CHD6 is an ATP-dependent chromatin-remodeling enzyme, which has been implicated as a crucial component for maintaining and regulating chromatin structure. CHD6 belongs to the largest subfamily, subfamily III (CHD6-9), of the chromodomain helicase DNA (CHD-binding protein) family of enzymes (CHD1-9). Here we report on a female patient with a balanced translocation t(4;20)(q33;q12) presenting with severe mental retardation and brachydactyly of the toes. We identified the translocation breakpoint in intron 27 of CHD6 at 20q12, while the 4q33 breakpoint was intergenic. Northern blot analysis demonstrated the CHD6 mRNA in the patient's lymphoblastoid cells was decreased to ∼50% of the control cells. To investigate the cellular mechanism of diseases resulting from decreased CHD subfamily III proteins, we knocked down CHD6 or CHD7 by RNA interference in HeLa cells and analyzed chromosome alignment. The both CHD6- and CHD7-knockdown cells showed increased frequency of misaligned chromosomes on metaphase plates. Moreover, an elevated frequency of aneuploidy, the major cause of miscarriages and mental retardation, was observed in patients with CHD6 and CHD7 haploinsufficiency. These results suggest that CHD6 and CHD7 play important roles in chromatin assembly during mitosis and that mitotic delay and/or impaired cell proliferation may be associated with pathogenesis of the diseases caused by CHD6 or CHD7 mutations.
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http://dx.doi.org/10.1002/ajmg.a.33174DOI Listing
December 2010

Genotype-phenotype correlations in Down syndrome identified by array CGH in 30 cases of partial trisomy and partial monosomy chromosome 21.

Eur J Hum Genet 2009 Apr 12;17(4):454-66. Epub 2008 Nov 12.

Department of Genetic Medicine and Development, University of Geneva Medical School, Geneva, Switzerland.

Down syndrome (DS) is one of the most frequent congenital birth defects, and the most common genetic cause of mental retardation. In most cases, DS results from the presence of an extra copy of chromosome 21. DS has a complex phenotype, and a major goal of DS research is to identify genotype-phenotype correlations. Cases of partial trisomy 21 and other HSA21 rearrangements associated with DS features could identify genomic regions associated with specific phenotypes. We have developed a BAC array spanning HSA21q and used array comparative genome hybridization (aCGH) to enable high-resolution mapping of pathogenic partial aneuploidies and unbalanced translocations involving HSA21. We report the identification and mapping of 30 pathogenic chromosomal aberrations of HSA21 consisting of 19 partial trisomies and 11 partial monosomies for different segments of HSA21. The breakpoints have been mapped to within approximately 85 kb. The majority of the breakpoints (26 of 30) for the partial aneuploidies map within a 10-Mb region. Our data argue against a single DS critical region. We identify susceptibility regions for 25 phenotypes for DS and 27 regions for monosomy 21. However, most of these regions are still broad, and more cases are needed to narrow down the phenotypic maps to a reasonable number of candidate genomic elements per phenotype.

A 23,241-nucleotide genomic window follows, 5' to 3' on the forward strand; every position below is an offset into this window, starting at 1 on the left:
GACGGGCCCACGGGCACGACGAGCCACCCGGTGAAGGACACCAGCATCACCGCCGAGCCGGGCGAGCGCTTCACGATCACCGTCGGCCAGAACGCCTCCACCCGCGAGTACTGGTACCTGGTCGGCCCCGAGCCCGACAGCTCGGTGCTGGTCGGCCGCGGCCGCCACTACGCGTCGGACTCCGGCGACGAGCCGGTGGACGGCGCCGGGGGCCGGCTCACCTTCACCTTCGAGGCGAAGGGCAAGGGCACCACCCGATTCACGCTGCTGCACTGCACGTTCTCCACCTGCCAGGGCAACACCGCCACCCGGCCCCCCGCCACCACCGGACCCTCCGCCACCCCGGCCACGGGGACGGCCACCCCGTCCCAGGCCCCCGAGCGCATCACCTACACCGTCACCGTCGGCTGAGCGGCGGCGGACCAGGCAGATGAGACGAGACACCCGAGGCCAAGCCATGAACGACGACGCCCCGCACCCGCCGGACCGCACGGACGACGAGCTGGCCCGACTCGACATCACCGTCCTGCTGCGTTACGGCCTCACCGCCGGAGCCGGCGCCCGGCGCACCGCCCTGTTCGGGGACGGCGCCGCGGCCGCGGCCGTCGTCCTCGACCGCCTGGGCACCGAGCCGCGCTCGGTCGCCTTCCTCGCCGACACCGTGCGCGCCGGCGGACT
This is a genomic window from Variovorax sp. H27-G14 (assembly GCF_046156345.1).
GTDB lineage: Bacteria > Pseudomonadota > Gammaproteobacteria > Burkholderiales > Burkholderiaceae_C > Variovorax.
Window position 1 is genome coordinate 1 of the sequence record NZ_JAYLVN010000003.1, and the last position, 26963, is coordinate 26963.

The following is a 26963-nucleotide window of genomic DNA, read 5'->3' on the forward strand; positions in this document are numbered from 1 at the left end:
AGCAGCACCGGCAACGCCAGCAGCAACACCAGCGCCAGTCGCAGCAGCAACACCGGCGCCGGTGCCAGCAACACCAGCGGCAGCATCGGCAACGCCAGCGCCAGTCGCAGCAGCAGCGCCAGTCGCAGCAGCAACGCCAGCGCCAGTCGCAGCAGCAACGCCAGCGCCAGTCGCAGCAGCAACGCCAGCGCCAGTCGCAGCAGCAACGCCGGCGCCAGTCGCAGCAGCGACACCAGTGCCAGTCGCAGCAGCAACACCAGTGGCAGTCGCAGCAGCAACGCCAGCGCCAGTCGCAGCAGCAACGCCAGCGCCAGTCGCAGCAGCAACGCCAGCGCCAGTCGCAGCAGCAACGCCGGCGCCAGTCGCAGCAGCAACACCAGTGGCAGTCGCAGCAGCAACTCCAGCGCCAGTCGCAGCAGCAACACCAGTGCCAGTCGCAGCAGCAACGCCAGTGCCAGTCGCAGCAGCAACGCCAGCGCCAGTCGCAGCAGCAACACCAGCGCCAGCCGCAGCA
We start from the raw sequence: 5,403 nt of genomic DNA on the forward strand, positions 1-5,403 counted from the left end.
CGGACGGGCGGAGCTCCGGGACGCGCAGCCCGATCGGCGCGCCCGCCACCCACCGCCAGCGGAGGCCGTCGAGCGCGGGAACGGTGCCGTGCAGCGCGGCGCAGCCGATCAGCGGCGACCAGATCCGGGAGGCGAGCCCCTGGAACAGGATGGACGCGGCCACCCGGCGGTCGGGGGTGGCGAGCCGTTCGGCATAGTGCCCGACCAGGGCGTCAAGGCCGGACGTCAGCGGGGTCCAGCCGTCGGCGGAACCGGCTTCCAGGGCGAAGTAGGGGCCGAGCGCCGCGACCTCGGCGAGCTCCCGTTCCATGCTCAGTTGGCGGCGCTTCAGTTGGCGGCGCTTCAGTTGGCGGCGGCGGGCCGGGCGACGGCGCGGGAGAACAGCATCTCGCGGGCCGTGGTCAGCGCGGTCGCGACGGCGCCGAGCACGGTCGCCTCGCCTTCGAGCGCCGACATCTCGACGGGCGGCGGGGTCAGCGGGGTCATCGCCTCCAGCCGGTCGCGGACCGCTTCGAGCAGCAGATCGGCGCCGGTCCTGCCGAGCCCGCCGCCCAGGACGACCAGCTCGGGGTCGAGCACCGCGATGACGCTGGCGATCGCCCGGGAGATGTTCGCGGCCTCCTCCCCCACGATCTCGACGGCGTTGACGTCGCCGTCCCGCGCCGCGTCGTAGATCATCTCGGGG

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http://dx.doi.org/10.1038/ejhg.2008.214DOI Listing
http://www.ncbi.nlm.nih.gov/pmc/articles/PMC2986205PMC
April 2009

Molecular analysis of hypoxanthine guanine phosphoribosyltransferase (HPRT) deficiencies: novel mutations and the spectrum of Japanese mutations.

Nucleosides Nucleotides Nucleic Acids 2008 Jun;27(6):570-4

Department of Genetics, Institute for Developmental Research, Aichi Human Service Center, Kasugai Aichi, Japan.

Inherited mutation of hypoxanthine guanine phosphoribosyltransferase, (HPRT) gives rise to Lesch-Nyhan syndrome or HPRT-related gout. We have identified a number of HPRT mutations in patients manifesting different clinical phenotypes, by analyzing all nine exons of the HPRT gene (HPRT1) from genomic DNA and reverse transcribed mRNA using the PCR technique coupled with direct sequencing. Recently, we detected two novel mutations: a single nucleotide substitution (430C > T) resulting in a nonsense mutation Q144X, and a deletion of HPRT1 exon 1 expressing no mRNA of HPRT. Furthermore, we summarized the spectrum of 56 Japanese HPRT mutations.
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http://dx.doi.org/10.1080/15257770802135869DOI Listing
June 2008

Mowat-Wilson syndrome affecting 3 siblings.

J Child Neurol 2008 Mar 29;23(3):274-8. Epub 2008 Jan 29.

Department of Pediatrics, Tokyo Women's Medical University, 8-1 Kawada-cho, Shinjuku-ku, Tokyo.

We herein report 3 cases of Mowat-Wilson syndrome, characterized by distinct facial features, severe psychomotor retardation, and epilepsy, recurring in 3 siblings from the same parents. The proband was a 15-month-old boy, the youngest of 3 children (2 elder sisters), who was referred to our hospital for the treatment of severe seizures. The clinical features and course of these 3 siblings were compatible with those of previously reported Mowat-Wilson syndrome patients, and all siblings had the same E87X nonsense mutation in ZFHX1B, whereas their mother did not show the mutation. Because Mowat-Wilson syndrome has been caused by de novo mutation in ZFHX1B, germ-line mosaicism should be considered if recurrence in siblings is observed.
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http://dx.doi.org/10.1177/0883073807309231DOI Listing
March 2008